volume-102/issue-1/features/why-digital-impressions.html
  2. Carestream Dental. CS3600 http://carestreamdental.com/us/en/scan/CS%203600#FeaturesandBenefits
  3. Dental Wings. Dental Wings Intraoral Scanner http://www.dentalwings.com/products/intraoral-scanner/
  4. Nayda R. John N. Consumer Guide to Dentistry. Digital Impressions: Virtually Perfect. http://www.yourdentistryguide.com/digital-impressions/
  5. Adam. Dentistry Today. Impression Distortion…Only a Technical Problem? A Doctor/Technician Liaison’s. (December 01. 2005). http://www.dentistrytoday.com/restorative/1767
  6. Laura T. James B. Dorothy M. University of Toronto Faculty of Dentistry. Dental Impression Technique For Indirect Restorations. https://iits.dentistry.utoronto.ca/node/721

Dr. Mark H. E. Lin, BSc, DDS, MSc (Prostho), FRCD(C), graduated from the University of Detroit Mercy for his dental program. He then completed a one-year General Practice Residency program at the Miami Valley Hospital in Dayton, Ohio.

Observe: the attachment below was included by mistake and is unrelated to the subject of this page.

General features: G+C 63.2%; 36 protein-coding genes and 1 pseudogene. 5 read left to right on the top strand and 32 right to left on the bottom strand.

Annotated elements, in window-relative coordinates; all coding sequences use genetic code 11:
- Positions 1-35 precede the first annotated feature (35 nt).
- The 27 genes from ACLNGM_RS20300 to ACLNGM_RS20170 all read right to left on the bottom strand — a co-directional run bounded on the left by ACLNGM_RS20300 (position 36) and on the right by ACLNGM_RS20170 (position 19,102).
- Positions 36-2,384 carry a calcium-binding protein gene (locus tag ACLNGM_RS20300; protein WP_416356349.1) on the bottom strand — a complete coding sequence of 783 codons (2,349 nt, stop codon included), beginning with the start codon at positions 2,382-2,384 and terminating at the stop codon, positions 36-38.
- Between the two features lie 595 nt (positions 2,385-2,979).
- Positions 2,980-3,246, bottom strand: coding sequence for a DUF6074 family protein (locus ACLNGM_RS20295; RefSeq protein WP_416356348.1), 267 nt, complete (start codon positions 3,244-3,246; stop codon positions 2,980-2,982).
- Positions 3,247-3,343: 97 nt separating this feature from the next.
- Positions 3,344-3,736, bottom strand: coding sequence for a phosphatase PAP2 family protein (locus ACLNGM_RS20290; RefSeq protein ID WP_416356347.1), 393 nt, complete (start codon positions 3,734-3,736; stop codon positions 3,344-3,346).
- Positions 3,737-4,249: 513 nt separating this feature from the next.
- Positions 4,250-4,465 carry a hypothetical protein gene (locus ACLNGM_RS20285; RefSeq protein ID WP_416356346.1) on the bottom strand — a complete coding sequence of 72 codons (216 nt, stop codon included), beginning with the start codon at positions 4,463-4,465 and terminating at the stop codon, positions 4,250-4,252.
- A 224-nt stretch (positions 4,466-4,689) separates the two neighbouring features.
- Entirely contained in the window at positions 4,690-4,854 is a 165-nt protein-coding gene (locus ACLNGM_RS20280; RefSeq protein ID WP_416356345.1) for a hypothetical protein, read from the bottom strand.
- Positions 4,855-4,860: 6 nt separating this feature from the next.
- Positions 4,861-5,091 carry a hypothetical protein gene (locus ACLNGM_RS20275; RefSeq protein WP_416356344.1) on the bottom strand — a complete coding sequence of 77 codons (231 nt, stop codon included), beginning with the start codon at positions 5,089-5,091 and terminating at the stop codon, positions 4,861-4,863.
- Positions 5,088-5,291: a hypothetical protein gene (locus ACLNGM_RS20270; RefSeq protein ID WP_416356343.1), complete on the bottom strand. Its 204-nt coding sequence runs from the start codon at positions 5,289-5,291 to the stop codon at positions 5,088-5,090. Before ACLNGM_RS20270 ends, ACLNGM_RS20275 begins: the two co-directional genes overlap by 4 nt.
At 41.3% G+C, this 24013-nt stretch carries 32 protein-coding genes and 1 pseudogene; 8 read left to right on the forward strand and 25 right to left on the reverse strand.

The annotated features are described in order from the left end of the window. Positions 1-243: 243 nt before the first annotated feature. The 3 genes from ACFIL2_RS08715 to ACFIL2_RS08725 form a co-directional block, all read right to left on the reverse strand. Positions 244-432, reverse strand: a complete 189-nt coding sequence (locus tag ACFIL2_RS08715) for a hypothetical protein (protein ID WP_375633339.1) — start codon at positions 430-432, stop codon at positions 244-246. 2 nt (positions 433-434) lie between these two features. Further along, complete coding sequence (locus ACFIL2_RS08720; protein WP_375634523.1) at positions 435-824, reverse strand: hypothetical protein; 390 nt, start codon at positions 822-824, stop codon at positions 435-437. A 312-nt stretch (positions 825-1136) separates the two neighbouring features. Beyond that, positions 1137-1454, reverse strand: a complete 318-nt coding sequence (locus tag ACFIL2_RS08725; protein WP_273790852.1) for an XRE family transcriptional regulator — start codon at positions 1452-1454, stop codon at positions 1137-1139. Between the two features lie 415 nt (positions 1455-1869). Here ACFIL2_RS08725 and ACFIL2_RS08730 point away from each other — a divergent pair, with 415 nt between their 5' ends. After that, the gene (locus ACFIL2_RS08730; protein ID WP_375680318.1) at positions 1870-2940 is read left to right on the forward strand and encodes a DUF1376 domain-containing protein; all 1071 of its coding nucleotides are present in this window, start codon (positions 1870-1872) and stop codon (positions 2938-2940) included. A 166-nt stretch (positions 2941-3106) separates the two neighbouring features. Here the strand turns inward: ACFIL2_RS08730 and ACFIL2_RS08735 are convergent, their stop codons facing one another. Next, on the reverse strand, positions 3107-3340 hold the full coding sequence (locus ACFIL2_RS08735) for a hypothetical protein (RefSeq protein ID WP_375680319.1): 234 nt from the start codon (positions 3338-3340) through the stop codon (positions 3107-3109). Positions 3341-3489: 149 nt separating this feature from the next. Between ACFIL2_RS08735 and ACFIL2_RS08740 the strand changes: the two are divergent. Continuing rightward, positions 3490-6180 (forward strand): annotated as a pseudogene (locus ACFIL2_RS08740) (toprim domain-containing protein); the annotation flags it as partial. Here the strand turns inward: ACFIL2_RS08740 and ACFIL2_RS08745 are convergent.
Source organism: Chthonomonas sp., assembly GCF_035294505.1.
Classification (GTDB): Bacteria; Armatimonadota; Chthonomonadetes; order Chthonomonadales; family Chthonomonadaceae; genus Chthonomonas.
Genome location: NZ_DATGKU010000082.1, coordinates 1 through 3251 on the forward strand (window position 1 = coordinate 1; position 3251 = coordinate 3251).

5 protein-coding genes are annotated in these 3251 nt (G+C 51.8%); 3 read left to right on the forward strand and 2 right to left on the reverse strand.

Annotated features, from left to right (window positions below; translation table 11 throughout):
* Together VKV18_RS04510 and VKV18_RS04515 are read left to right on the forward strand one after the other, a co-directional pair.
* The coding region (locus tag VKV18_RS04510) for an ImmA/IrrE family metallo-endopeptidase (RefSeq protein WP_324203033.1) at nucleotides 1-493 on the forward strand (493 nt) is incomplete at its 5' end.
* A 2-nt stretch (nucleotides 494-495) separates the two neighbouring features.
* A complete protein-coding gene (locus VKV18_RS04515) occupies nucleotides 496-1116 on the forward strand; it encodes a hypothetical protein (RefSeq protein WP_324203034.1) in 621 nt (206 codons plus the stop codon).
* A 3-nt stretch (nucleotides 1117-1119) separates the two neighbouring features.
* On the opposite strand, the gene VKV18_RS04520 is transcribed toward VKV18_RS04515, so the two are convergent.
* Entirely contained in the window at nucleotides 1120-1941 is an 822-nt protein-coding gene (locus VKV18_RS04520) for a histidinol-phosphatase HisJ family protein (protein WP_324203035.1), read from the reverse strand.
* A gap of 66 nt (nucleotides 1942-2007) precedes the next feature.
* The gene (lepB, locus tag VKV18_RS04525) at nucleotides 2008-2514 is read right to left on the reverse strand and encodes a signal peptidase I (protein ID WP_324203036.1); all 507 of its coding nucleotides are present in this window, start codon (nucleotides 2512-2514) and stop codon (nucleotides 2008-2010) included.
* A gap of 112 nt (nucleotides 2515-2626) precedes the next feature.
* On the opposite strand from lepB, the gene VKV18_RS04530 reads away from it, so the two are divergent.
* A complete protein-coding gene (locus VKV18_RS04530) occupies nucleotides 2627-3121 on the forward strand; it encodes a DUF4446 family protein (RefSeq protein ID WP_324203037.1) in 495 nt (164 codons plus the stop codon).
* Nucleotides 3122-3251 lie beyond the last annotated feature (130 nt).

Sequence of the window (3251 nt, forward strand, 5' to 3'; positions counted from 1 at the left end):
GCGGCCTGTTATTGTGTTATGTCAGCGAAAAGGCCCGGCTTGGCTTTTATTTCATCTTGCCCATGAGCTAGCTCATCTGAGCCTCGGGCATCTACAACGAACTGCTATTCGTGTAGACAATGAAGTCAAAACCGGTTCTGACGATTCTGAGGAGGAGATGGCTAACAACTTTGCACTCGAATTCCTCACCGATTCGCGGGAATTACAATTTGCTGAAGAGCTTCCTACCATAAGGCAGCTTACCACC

He practiced general dentistry for 13 years and then returned to complete his post-graduate training in the specialty of prosthodontics at the University of Toronto. He maintains a full-time specialty practice as a prosthodontist at Dr. Mark Lin Prosthodontic Centre.

 

Michael graduated in 2013 from George Brown College in the Dental Technology Program and has been working with Dr. Mark Lin Prosthodontic Centre since 2010. He is an energentic lab associate who specializes in teeth in a day dentures, same day teeth in a day conversion, complete dentures, partial dentures,orthodontic appliances and Cerec Bluecam CAD/CAM designing.

 

 

Julia is the supervisor of Lin Laboratory Ltd. She graduated in 2012 from George Brown College in the Dental Technology Program and has been working with Dr. Mark Lin Prosthodontic Centre since 2011. She is highly committed to the excellence of all prosthesis produced for the patients’ comfort, esthetics and function. Having experience in teeth in a day dentures, same day teeth in a day conversions, implant supported prosthesis and multiple CAD/CAM designing systems (ie. Cerec Blue-
cam, Nobel Procera and 3Shape).


RELATED ARTICLE: Today’s Dental Implant Therapy: Digital Technology & Restorative Innovations